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What You Need To Know About Measles Vaccine Side Effects

April 25, 2019

Concern about measles vaccine side effects is a small part of the reason for the recent outbreak of the virus. Almost all states grant exemptions for people who have religious beliefs against vaccinations. Others share personal or philosophical beliefs that keep them from getting vaccinated. But the benefits of the measles vaccine far outweigh the risk of side effects you or your child may incur.

According to the Centers for Disease Control and Prevention, we’re experiencing the second-greatest number of cases reported in the United States since measles was eliminated in 2000. Measles is still common in many parts of the world, including some countries in Europe, Asia, the Pacific, and Africa. People who travel with measles continue to bring the disease into the U.S., and it spreads when it reaches a pocket of a community where a number of people are unvaccinated.

The majority of people who get measles are unvaccinated. Let’s look at the measles vaccine, when your child should be vaccinated, and why the benefits of vaccinations far outweigh the risks.

Measles Symptoms

Measles is a very contagious disease caused by a virus. It spreads through the air when an infected person coughs or sneezes.

The first sign that you may have measles is usually a high fever. You’ll also experience typical flu and cold symptoms, such as a runny nose, cough of red eyes.

However, the definitive symptom is a rash of tiny red spots. It usually begins on your head and then spreads to the rest of your body. If you suspect you or your child might have contracted measles, or if you’d like to speak to someone about vaccine options, see your primary care physician immediately.

Measles, Mumps and Rubella Vaccine

Measles can be prevented with the MMR vaccine. M-M-R is a live virus vaccine for vaccination against measles, mumps, and rubella (German measles).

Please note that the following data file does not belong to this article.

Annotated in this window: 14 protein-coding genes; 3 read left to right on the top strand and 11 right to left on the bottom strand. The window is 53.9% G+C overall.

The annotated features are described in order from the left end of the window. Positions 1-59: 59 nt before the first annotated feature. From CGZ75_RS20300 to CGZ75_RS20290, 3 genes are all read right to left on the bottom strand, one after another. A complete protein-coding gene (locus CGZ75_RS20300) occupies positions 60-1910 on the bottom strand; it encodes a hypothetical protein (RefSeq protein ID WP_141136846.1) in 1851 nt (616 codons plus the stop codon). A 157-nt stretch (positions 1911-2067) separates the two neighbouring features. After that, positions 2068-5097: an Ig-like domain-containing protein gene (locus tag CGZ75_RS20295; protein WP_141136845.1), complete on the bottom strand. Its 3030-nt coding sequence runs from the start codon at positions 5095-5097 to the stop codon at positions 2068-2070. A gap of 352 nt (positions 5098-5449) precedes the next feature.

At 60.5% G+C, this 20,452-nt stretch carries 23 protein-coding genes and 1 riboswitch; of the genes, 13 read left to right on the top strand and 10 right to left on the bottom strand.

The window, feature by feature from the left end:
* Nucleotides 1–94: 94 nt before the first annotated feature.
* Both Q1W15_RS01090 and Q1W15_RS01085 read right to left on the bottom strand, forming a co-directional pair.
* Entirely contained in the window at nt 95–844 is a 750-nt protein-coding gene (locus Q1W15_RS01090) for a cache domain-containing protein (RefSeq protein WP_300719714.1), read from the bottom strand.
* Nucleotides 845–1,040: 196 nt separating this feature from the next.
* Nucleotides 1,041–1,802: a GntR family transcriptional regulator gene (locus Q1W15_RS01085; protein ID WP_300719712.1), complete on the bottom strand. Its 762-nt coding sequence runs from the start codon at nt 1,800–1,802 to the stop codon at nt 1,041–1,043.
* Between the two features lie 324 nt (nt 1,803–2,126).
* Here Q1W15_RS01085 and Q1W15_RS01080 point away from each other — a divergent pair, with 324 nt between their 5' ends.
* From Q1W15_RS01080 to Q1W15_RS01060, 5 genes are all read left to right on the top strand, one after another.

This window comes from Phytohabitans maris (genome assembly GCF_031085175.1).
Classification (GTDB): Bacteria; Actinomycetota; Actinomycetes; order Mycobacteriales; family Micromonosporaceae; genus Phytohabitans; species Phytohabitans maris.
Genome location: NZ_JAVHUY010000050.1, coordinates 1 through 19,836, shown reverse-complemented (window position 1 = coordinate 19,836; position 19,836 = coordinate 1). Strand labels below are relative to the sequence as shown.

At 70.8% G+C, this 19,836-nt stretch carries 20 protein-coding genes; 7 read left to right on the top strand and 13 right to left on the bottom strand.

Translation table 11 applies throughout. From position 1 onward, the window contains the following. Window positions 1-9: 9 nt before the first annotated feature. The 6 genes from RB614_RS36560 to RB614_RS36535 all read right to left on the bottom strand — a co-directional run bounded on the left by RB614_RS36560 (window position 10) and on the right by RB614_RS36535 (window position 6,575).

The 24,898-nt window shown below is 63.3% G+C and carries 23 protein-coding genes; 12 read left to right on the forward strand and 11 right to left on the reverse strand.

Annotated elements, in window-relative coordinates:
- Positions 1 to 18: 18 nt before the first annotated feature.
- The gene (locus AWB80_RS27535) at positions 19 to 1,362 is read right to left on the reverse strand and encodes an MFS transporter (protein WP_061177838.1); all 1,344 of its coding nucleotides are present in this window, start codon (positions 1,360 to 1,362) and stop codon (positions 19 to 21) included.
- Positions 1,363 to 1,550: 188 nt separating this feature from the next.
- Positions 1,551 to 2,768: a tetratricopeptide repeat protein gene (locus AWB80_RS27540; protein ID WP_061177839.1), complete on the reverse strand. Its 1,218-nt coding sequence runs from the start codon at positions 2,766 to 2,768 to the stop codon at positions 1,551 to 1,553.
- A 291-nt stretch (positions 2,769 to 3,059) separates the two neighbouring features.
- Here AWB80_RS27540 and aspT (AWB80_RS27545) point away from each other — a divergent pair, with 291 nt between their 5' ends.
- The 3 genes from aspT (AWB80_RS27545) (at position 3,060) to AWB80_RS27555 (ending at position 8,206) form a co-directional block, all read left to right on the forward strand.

The CDC recommends children get two doses of the MMR vaccine, with the first dose at 12 to 15 months of age, and the second dose at 4 through 6 years of age. Teens and adults should also be up to date on their MMR vaccination.

Potential Measles Vaccine Side Effects

Common side effects of the measles vaccine include:

  • Sore arm from the shot
  • Fever
  • Mild rash
  • Injection site reactions (redness, swelling, or a lump)
  • Headache
  • Dizziness
  • Nausea
  • Temporary loss of appetite
  • Temporary low platelet count
  • Temporary pain and stiffness in the joints, mostly in teenage or adult women who did not already have immunity to the rubella component of the vaccine.

The Benefits Outweigh the Risks

According to the CDC, up to 90 percent of people who are not immune will become infected if they are exposed to the measles virus. And there are many adverse events that are tied to the virus. For instance, for every 1,000 children who get measles, one or two will die from it. Death rates from measles have plunged with vaccination, but that could change if vaccination rates decline further.

The disease can also have long-term health effects. About 10 percent of children with measles also get ear infections that can result in permanent hearing loss. As many as one out of every 20 children with measles gets pneumonia, the most common cause of death from measles in young children.

What Adults Can Do

Adults can take comfort in knowing that even if you got your measles vaccination as many as 30 years ago, you’re still protected. According to the CDC, the measles component of the MMR vaccine provides lifelong protection. The mumps and rubella portions are not as long-lived. One dose of the MMR vaccine protects against measles at 93 percent efficacy (that is, 93 percent of people will receive the protective benefit of the vaccine). Two doses of the vaccine provide 96 to 97 percent efficacy. The CDC began recommending two doses of the MMR vaccine in 1989 in response to a measles outbreak in children who had been vaccinated by only a single dose.

The CDC recommends anyone born after 1957 receive a vaccine for the measles. Measles is not strictly a childhood disease and adults and teenagers should be up-to-date on their vaccination. If you do not know your vaccine status, best practices would suggest you speak with your physician about receiving the vaccine.

As you consider what’s best for you and your child, make sure you’re getting your information from a reputable source. When you choose not to vaccinate your child, you’re not only putting him or her at risk; you could be endangering your child’s friends, family and anyone else with whom your child has contact.

If you need help finding the right physician for you and your family, our guide is a great resource. You can use it to pinpoint the proper care your loved ones need.